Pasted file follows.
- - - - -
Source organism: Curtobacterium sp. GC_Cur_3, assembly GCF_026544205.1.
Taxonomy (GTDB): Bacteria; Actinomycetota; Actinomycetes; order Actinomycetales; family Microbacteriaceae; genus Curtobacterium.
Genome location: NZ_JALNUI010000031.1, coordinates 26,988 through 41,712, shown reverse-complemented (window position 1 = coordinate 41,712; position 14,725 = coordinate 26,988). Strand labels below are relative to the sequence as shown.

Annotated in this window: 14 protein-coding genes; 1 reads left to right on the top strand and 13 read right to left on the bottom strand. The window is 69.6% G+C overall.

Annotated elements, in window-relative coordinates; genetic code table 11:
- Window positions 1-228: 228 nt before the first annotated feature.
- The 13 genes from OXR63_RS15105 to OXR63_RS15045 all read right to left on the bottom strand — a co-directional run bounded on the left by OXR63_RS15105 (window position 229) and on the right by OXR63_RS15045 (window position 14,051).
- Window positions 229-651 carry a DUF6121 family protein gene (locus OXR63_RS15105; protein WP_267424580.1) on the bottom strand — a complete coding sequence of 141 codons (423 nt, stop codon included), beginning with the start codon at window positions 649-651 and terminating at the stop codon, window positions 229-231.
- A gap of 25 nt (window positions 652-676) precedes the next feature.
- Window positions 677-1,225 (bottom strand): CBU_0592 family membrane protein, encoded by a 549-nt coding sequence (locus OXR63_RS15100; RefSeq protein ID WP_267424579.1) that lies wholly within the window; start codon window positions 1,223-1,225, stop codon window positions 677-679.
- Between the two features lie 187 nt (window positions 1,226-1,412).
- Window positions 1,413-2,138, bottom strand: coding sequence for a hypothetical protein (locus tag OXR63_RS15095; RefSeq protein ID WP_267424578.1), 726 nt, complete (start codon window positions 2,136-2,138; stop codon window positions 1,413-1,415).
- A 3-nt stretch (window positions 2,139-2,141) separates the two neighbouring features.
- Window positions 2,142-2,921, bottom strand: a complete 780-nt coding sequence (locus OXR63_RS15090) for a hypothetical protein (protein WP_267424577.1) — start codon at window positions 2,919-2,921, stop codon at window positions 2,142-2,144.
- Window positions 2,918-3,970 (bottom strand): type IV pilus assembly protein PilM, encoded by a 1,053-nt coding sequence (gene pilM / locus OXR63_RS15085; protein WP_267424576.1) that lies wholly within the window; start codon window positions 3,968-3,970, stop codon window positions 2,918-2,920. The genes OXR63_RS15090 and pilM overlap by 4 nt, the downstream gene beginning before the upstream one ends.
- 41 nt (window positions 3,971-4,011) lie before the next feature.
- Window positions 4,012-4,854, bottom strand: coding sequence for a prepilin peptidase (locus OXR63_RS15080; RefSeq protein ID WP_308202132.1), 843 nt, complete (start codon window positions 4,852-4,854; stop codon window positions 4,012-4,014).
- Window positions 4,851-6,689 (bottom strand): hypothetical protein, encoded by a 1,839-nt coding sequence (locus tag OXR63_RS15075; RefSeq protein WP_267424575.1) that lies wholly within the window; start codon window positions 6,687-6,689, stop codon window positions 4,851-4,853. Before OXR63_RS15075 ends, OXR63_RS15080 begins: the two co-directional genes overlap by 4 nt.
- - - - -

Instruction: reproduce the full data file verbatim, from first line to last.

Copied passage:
Source organism: Curtobacterium sp. GC_Cur_3, assembly GCF_026544205.1.
Taxonomy (GTDB): Bacteria; Actinomycetota; Actinomycetes; order Actinomycetales; family Microbacteriaceae; genus Curtobacterium.
Genome location: NZ_JALNUI010000031.1, coordinates 26,988 through 41,712, shown reverse-complemented (window position 1 = coordinate 41,712; position 14,725 = coordinate 26,988). Strand labels below are relative to the sequence as shown.

Annotated in this window: 14 protein-coding genes; 1 reads left to right on the top strand and 13 read right to left on the bottom strand. The window is 69.6% G+C overall.

Annotated elements, in window-relative coordinates; genetic code table 11:
- Window positions 1-228: 228 nt before the first annotated feature.
- The 13 genes from OXR63_RS15105 to OXR63_RS15045 all read right to left on the bottom strand — a co-directional run bounded on the left by OXR63_RS15105 (window position 229) and on the right by OXR63_RS15045 (window position 14,051).
- Window positions 229-651 carry a DUF6121 family protein gene (locus OXR63_RS15105; protein WP_267424580.1) on the bottom strand — a complete coding sequence of 141 codons (423 nt, stop codon included), beginning with the start codon at window positions 649-651 and terminating at the stop codon, window positions 229-231.
- A gap of 25 nt (window positions 652-676) precedes the next feature.
- Window positions 677-1,225 (bottom strand): CBU_0592 family membrane protein, encoded by a 549-nt coding sequence (locus OXR63_RS15100; RefSeq protein ID WP_267424579.1) that lies wholly within the window; start codon window positions 1,223-1,225, stop codon window positions 677-679.
- Between the two features lie 187 nt (window positions 1,226-1,412).
- Window positions 1,413-2,138, bottom strand: coding sequence for a hypothetical protein (locus tag OXR63_RS15095; RefSeq protein ID WP_267424578.1), 726 nt, complete (start codon window positions 2,136-2,138; stop codon window positions 1,413-1,415).
- A 3-nt stretch (window positions 2,139-2,141) separates the two neighbouring features.
- Window positions 2,142-2,921, bottom strand: a complete 780-nt coding sequence (locus OXR63_RS15090) for a hypothetical protein (protein WP_267424577.1) — start codon at window positions 2,919-2,921, stop codon at window positions 2,142-2,144.
- Window positions 2,918-3,970 (bottom strand): type IV pilus assembly protein PilM, encoded by a 1,053-nt coding sequence (gene pilM / locus OXR63_RS15085; protein WP_267424576.1) that lies wholly within the window; start codon window positions 3,968-3,970, stop codon window positions 2,918-2,920. The genes OXR63_RS15090 and pilM overlap by 4 nt, the downstream gene beginning before the upstream one ends.
- 41 nt (window positions 3,971-4,011) lie before the next feature.
- Window positions 4,012-4,854, bottom strand: coding sequence for a prepilin peptidase (locus OXR63_RS15080; RefSeq protein ID WP_308202132.1), 843 nt, complete (start codon window positions 4,852-4,854; stop codon window positions 4,012-4,014).
- Window positions 4,851-6,689 (bottom strand): hypothetical protein, encoded by a 1,839-nt coding sequence (locus tag OXR63_RS15075; RefSeq protein WP_267424575.1) that lies wholly within the window; start codon window positions 6,687-6,689, stop codon window positions 4,851-4,853. Before OXR63_RS15075 ends, OXR63_RS15080 begins: the two co-directional genes overlap by 4 nt.